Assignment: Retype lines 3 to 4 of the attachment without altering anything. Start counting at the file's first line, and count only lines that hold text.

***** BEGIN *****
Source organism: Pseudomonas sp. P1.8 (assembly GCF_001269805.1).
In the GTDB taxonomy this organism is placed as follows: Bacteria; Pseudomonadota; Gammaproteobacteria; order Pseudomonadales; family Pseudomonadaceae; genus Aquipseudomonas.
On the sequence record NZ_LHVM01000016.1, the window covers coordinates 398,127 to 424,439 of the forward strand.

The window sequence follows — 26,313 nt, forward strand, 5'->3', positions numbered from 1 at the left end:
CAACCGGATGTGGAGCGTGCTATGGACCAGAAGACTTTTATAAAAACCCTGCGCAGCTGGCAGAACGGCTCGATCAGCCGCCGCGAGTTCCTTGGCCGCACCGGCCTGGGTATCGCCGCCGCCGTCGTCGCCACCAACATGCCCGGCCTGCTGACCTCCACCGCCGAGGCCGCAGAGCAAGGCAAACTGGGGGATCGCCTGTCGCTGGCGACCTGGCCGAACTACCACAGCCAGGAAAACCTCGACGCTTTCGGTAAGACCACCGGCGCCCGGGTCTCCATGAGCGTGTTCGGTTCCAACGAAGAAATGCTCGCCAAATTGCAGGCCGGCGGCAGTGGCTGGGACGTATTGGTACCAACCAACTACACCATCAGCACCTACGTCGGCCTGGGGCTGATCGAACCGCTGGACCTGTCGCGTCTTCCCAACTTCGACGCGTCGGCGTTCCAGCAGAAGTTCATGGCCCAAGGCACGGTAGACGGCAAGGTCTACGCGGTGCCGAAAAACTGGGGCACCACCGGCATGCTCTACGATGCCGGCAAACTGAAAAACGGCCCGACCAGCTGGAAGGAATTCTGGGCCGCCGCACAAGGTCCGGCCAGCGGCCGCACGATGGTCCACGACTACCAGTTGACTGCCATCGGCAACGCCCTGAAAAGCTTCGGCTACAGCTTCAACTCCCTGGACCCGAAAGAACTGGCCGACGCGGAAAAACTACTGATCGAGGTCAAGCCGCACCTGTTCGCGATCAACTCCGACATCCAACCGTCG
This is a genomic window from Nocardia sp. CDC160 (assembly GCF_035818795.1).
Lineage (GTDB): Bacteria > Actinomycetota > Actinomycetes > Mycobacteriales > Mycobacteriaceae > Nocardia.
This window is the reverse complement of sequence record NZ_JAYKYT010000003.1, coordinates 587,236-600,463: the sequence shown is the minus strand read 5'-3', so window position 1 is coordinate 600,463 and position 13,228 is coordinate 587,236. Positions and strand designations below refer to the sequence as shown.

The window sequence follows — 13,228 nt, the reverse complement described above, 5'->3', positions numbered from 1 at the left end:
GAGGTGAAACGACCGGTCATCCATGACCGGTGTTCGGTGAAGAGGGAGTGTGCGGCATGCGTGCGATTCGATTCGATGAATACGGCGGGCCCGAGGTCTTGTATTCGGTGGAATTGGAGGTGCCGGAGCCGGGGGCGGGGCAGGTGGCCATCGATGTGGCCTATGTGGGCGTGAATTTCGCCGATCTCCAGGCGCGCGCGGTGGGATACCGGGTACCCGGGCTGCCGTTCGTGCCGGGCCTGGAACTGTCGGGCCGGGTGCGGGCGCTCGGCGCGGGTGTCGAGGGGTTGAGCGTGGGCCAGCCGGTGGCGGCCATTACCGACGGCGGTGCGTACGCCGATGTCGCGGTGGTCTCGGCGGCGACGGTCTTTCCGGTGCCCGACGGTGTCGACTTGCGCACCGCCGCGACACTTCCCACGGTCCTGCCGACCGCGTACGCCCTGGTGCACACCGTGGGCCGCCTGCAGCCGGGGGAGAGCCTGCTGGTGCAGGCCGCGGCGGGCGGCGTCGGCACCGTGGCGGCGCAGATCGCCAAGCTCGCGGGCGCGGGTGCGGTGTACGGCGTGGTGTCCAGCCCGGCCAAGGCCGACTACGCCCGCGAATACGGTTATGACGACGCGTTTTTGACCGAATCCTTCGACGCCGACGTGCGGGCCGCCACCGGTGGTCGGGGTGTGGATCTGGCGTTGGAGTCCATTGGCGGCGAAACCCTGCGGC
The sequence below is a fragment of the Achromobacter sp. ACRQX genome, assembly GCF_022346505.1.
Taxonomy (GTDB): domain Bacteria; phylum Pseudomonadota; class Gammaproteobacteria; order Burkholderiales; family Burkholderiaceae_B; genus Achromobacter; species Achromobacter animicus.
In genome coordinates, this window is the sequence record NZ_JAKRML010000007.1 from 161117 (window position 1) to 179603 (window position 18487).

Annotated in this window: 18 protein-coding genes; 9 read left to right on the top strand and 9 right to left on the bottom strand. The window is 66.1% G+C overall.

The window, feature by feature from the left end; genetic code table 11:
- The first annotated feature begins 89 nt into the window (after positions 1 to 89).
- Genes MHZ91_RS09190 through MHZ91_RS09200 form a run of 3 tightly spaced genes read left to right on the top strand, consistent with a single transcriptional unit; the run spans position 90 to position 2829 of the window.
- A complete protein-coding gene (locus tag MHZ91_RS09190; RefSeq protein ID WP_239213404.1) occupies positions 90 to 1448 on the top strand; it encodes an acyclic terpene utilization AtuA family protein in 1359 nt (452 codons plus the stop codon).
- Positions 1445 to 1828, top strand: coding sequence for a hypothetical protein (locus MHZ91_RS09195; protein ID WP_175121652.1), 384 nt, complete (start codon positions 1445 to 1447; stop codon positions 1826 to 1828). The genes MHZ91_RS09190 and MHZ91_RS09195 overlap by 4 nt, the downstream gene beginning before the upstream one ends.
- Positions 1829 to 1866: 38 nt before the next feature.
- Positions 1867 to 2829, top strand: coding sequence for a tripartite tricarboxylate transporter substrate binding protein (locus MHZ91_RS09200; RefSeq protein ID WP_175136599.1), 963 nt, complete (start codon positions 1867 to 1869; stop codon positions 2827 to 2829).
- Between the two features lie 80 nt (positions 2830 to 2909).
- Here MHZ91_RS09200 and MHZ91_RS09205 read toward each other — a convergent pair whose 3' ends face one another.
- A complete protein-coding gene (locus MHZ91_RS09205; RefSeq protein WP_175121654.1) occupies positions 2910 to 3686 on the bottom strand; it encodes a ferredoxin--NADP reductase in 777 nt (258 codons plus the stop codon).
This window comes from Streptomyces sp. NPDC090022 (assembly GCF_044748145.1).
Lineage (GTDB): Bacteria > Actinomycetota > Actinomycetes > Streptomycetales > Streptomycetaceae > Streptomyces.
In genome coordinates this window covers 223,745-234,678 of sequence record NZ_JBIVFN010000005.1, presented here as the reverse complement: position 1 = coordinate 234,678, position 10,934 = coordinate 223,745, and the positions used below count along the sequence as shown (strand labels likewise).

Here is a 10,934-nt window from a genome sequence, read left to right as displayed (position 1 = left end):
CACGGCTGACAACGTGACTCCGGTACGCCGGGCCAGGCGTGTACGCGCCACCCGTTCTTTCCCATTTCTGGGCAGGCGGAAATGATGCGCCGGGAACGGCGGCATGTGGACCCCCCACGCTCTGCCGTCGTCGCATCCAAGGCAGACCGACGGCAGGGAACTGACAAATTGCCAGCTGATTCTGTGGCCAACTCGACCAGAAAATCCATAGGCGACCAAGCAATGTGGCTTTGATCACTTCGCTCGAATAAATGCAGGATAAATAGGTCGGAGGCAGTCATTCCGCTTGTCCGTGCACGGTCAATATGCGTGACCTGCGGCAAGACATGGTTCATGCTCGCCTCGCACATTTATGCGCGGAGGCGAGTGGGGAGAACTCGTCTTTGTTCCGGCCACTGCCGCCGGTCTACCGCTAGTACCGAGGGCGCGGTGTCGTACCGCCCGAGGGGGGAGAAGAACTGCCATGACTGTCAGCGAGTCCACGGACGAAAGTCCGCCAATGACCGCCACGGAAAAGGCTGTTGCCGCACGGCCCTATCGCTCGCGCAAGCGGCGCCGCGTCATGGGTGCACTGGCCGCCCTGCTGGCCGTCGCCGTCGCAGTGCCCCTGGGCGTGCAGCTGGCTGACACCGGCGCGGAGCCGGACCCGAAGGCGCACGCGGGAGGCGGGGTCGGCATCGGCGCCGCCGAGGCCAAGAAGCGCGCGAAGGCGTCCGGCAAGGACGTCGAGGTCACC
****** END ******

On the sequence record NZ_LHVM01000016.1, the window covers coordinates 398,127 to 424,439 of the forward strand.

The window sequence follows — 26,313 nt, forward strand, 5'->3', positions numbered from 1 at the left end: